I wore a fascinator! Because that's what British ladies do at weddings:
They got married at the Croydon Clocktower in a beautiful old library room:
With beautiful stained glass:
But, the Clocktower has the actual public library in it, too:
It was awesome.
Then, on the way home, at Heathrow, I saw a display of something and just couldn't resist and had to buy and read...
So, more reviews to come this week, as soon as a I figure out what day it is.
Thursday, September 10, 2009
Into the Wild Sarah Beth Durst
Being the daughter of a refugee from the Wild isn't easy. Julie's mom, Rapunzel, is nice and all, but she only hangs out with other refugees--escaped fairy tale characters. Julie feels like she doesn't belong anywhere, she's the only non-character who knows what's going on in town, but because she didn't escape the Wild, the characters don't truly accept her either. All Julie knows is that for some reason she and her mom are the ones to guard it, and her dad died in the escape.
But one day, the Wild gets loose and takes over town. It's not just that there are trees and vines growing everywhere, but once you're in the Wild, it wants you to be part of a story and it will force you in. Once you're in a story, there's no escape, you just live your days and then, when the story ends, you forget everything and start over again. FOREVER.
Only Julie can save her family and the town.
Really, really well done. I loved this. I'm a sucker for fairy-tale characters in new settings, but this one is above the cut. I loved Julie's adventure and how the familiar characters were more bit players and Julie got to take center stage as she worked to save the day. I also the loved how the Wild took normal townspeople and warped them to a fairy tale standard.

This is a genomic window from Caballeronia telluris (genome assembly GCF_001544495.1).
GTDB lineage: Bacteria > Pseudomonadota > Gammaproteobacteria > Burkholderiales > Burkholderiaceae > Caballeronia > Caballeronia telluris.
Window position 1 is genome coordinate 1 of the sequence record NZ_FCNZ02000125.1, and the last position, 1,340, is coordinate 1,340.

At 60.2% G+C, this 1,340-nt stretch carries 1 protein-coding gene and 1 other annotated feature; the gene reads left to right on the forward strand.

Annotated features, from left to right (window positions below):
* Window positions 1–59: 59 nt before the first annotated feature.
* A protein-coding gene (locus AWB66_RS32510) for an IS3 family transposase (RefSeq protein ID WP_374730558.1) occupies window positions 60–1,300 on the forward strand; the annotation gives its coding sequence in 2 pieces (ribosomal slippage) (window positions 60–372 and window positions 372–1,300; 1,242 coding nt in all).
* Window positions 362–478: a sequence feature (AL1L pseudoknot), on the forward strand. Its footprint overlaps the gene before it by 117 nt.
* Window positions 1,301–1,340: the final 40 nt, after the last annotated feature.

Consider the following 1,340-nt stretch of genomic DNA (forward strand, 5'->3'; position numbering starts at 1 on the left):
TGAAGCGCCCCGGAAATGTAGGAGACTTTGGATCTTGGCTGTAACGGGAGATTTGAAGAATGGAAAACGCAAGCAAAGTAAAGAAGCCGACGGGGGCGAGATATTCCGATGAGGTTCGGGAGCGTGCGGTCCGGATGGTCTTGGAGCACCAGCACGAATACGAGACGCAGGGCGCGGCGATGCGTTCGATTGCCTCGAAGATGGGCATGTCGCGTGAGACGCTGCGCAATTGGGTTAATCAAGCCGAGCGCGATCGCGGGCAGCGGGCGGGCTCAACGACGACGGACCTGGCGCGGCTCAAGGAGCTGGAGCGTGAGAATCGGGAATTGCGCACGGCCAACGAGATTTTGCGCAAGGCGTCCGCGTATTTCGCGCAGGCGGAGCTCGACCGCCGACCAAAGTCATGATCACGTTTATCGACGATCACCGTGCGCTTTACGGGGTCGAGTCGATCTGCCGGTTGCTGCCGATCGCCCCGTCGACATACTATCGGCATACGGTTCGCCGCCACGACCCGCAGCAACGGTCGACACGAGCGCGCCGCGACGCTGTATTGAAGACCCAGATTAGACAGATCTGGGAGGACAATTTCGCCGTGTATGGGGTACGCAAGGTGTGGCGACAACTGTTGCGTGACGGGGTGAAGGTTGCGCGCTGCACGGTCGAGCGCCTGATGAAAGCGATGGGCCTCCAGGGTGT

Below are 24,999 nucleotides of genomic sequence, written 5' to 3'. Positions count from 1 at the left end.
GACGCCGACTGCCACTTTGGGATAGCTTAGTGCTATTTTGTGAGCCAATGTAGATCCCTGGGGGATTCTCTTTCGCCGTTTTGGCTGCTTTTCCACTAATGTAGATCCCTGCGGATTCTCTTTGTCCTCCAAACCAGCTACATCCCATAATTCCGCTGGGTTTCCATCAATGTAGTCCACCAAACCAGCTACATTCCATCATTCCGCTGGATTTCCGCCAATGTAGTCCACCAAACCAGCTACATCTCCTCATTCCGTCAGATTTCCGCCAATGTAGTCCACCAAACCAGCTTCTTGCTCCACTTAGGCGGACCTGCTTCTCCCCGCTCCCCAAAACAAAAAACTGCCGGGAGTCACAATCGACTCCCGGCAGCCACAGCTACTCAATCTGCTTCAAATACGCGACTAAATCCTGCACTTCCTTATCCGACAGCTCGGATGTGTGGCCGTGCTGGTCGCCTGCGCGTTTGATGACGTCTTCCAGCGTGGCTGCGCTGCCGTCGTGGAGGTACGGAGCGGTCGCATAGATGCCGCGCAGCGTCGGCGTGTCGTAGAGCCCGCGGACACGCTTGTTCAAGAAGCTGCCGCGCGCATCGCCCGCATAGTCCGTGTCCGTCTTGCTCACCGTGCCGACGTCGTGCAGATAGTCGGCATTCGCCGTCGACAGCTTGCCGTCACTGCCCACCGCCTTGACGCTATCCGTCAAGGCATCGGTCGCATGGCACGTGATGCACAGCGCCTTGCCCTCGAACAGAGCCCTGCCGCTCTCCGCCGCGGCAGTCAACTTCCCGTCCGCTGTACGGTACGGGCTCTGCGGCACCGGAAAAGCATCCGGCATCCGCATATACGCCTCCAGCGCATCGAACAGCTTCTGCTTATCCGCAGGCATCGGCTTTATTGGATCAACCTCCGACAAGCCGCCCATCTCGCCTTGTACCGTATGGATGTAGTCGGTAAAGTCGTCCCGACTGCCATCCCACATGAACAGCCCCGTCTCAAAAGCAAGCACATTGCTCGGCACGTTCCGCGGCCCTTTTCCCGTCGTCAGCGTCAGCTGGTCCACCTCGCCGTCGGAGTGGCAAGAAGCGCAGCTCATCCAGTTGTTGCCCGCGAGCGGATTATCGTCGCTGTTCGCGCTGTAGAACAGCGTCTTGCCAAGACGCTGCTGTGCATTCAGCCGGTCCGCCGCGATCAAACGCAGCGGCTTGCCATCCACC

Out of the Wild Sarah Beth Durst
It hasn't been that long since Julie had to defeat the Wild. Northboro is still cleaning up the mess. Then, one day, the Wild spits out her dad, for no apparent reason. Prince Charming doesn't know our world and isn't willing to learn. Before Julie and her mother can explain everything to him, Sleeping Beauty is whisked off in a coach made from an apple and Zel and Gothel are turned into pumpkins. The Prince is off after Sleeping Beauty and Julie can only follow him and try to help. Unfortunately, he recreates fairy tale moment after fairy tale moment, causing the Wild to grow like never before. There is someone who wants the loose and is causing this to happen, but why?
I liked this one even better than the first. As Julie and her dad go on their cross-country adventure, they meet new fairy tale characters that we didn't see before. We also have the mystery of who is doing this and why, and what Julie can do to stop it, as well as the complex feelings of having her dad back, her dad who's more into saving random princesses than being Julie's dad.
Such a great couple of books! Fairy tale fans need to check them out!
Wednesday, September 09, 2009
Rumors Anna Godbersen
This follow up to Luxe certainly doesn't disappoint. Caroline continues her social climbing. Penelope doesn't understand why Henry won't look at her, now that Elizabeth is out the picture. Diana must carry all of her mother's hopes. Meanwhile, Rumors are flying everywhere about every thing and every believes what they read about themselves in the papers and acts accordingly...
Did you like the guilty pleasure decadence of the first one? Good. You'll like this. Everything I said about the first one holds true for this one as well.
Envy Anna Godbersen
Everyone's off to Florida for a winter holiday as Penelope tries harder and harder to keep Henry in her clutches and he pulls further and further away. Liz has to deal with some, uh, consequences of her relationship with Will. And Carolina's position teeters further...